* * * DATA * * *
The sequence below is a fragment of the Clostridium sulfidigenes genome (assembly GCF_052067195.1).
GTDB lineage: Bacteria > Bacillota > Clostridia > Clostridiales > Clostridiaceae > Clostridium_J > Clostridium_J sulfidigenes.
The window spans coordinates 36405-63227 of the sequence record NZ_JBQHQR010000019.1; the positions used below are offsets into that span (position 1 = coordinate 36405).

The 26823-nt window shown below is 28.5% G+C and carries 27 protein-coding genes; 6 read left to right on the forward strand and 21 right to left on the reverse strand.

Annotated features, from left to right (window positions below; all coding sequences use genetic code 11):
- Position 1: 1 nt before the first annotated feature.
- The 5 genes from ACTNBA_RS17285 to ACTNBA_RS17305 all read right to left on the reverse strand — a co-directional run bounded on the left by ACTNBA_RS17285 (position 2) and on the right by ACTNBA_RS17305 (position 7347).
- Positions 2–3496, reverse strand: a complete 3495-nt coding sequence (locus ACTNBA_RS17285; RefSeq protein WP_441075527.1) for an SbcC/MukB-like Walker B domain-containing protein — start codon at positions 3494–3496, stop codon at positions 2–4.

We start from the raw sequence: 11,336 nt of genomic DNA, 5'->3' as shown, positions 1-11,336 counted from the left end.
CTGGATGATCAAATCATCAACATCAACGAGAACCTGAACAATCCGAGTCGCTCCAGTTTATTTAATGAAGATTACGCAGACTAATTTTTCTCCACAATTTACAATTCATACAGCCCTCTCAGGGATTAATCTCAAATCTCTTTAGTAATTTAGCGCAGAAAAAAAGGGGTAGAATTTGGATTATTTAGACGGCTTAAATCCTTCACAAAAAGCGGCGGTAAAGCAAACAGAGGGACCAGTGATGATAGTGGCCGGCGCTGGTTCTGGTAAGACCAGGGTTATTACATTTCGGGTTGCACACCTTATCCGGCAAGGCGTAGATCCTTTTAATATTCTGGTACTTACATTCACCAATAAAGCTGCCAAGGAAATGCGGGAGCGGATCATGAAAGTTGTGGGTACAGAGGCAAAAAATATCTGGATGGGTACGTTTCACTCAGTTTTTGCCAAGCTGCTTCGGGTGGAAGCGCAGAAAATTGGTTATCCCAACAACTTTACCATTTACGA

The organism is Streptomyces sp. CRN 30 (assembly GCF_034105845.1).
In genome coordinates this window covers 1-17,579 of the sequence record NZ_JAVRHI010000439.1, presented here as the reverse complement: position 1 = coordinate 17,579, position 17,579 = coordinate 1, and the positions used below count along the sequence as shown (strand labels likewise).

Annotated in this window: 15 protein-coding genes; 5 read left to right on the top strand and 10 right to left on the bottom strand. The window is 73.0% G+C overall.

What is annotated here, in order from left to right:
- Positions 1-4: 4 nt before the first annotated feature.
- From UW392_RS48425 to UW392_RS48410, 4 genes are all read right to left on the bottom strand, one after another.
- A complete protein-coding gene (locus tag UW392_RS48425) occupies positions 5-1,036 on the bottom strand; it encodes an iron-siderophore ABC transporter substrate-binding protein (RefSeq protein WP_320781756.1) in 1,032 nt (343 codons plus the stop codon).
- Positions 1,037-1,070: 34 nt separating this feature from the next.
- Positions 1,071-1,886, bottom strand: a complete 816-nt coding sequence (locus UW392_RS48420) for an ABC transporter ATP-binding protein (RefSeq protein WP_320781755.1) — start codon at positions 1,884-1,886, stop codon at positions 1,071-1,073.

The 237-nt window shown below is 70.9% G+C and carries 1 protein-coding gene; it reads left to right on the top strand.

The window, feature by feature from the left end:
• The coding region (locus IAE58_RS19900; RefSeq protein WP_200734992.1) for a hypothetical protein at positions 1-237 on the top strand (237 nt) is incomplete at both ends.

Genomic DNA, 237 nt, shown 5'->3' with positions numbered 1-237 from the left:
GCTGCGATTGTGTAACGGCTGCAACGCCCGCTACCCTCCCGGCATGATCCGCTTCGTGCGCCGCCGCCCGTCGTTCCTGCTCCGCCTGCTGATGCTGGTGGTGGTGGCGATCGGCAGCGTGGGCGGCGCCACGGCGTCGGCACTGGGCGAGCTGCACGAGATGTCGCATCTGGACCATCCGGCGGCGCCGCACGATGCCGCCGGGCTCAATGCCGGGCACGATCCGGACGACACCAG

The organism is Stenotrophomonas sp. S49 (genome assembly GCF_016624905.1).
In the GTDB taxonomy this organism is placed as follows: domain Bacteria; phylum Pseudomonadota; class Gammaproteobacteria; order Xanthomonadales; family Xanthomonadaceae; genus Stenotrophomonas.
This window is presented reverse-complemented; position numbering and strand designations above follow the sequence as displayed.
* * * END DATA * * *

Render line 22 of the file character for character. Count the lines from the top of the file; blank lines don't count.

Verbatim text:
• The coding region (locus IAE58_RS19900; RefSeq protein WP_200734992.1) for a hypothetical protein at positions 1-237 on the top strand (237 nt) is incomplete at both ends.